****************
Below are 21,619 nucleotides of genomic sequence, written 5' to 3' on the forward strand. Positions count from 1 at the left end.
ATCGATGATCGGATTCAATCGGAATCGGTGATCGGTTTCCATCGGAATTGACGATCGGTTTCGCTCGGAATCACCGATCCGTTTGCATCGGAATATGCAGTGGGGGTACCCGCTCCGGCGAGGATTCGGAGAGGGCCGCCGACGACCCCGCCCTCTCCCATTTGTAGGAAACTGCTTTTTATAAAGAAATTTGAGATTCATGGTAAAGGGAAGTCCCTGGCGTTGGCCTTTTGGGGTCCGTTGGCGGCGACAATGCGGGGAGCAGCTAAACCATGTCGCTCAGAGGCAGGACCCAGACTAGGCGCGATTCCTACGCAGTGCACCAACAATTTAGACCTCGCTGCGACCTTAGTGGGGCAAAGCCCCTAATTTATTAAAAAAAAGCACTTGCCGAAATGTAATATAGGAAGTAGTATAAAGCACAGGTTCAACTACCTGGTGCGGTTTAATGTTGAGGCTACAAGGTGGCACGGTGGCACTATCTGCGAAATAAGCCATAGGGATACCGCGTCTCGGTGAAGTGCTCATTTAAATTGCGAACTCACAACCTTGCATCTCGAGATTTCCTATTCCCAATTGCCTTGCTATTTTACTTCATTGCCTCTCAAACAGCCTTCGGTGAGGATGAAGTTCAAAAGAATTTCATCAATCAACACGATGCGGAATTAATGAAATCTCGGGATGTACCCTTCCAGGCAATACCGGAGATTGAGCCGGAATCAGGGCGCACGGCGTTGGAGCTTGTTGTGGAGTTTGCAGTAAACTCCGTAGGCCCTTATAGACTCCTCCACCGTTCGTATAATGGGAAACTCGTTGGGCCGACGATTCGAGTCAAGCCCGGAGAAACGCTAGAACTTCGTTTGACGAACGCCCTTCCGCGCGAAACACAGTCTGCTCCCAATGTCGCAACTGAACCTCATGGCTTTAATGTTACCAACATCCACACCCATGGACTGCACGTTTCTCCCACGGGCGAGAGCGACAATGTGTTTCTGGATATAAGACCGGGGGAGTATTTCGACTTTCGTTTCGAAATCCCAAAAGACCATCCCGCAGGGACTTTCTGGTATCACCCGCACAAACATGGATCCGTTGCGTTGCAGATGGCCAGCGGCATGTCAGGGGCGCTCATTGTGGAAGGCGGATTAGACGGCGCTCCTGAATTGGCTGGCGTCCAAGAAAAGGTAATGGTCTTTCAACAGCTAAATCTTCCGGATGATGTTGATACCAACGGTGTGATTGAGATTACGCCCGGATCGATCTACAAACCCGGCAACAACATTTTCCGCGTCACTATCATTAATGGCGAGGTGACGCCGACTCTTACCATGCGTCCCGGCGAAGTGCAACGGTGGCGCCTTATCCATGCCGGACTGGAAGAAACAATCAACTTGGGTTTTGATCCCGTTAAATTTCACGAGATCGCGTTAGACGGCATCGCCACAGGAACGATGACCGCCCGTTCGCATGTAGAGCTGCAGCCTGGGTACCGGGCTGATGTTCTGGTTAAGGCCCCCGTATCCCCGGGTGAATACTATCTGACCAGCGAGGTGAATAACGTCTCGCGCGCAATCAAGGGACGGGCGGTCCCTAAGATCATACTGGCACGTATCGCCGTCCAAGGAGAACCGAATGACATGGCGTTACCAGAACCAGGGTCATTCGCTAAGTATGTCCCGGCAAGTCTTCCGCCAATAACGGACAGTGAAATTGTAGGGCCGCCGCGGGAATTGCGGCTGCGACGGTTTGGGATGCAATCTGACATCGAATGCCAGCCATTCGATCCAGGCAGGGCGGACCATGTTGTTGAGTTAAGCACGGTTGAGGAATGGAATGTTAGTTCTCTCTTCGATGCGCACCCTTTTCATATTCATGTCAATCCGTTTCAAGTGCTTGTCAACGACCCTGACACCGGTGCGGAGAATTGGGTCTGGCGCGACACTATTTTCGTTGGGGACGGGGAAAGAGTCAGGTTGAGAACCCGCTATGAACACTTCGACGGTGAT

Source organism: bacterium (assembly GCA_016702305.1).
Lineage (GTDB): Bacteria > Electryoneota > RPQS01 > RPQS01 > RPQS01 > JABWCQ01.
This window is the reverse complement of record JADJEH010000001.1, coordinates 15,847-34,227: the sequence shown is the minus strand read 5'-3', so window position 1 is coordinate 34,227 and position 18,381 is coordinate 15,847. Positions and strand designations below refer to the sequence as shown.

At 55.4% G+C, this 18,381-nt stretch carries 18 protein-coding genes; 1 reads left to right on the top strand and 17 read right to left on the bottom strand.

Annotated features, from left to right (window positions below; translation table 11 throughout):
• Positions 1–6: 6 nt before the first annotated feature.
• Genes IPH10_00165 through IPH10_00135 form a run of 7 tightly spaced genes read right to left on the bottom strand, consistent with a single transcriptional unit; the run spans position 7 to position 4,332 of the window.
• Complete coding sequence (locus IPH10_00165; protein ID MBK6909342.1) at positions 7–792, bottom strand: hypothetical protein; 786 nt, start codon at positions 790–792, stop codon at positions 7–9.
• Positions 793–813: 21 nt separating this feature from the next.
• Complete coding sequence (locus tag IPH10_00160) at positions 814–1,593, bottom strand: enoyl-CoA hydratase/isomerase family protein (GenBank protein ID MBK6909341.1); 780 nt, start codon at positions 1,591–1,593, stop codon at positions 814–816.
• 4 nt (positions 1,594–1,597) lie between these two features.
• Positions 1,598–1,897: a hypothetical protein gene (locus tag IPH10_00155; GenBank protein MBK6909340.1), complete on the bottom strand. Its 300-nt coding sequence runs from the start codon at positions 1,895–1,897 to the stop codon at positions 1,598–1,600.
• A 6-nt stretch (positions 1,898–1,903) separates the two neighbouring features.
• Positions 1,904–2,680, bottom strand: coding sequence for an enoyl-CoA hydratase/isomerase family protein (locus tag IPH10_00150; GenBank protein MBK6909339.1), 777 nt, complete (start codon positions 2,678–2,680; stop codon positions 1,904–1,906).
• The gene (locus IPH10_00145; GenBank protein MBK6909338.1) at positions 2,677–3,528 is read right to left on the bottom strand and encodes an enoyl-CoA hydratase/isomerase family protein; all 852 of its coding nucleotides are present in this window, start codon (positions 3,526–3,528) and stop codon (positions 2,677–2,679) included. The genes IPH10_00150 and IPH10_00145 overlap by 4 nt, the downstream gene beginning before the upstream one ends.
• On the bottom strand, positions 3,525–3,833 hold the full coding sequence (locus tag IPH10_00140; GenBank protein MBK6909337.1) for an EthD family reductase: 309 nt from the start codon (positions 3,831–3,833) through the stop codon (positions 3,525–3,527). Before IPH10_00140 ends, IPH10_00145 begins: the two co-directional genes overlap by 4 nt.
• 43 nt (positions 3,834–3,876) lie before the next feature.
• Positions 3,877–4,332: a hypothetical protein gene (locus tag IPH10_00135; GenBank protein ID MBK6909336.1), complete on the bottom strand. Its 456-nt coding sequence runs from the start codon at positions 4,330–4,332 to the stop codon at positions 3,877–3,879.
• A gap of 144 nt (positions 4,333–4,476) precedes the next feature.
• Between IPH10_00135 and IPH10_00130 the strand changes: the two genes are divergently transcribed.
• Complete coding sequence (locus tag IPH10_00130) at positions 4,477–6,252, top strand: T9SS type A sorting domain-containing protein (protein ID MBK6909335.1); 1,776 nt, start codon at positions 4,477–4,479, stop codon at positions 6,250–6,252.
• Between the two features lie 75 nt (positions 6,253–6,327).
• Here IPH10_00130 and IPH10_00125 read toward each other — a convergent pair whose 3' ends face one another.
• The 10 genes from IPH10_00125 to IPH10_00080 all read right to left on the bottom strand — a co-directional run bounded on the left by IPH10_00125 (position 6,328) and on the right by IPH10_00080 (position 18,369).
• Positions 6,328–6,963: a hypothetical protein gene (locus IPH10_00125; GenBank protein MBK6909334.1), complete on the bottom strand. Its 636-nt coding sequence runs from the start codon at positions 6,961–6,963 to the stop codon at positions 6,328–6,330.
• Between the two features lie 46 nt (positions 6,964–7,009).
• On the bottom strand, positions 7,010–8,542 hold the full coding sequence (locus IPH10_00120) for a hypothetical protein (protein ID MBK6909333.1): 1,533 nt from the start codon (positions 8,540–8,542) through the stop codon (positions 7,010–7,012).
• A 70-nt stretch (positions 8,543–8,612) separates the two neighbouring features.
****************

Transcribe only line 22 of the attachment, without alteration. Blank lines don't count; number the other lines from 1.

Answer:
• Between IPH10_00135 and IPH10_00130 the strand changes: the two genes are divergently transcribed.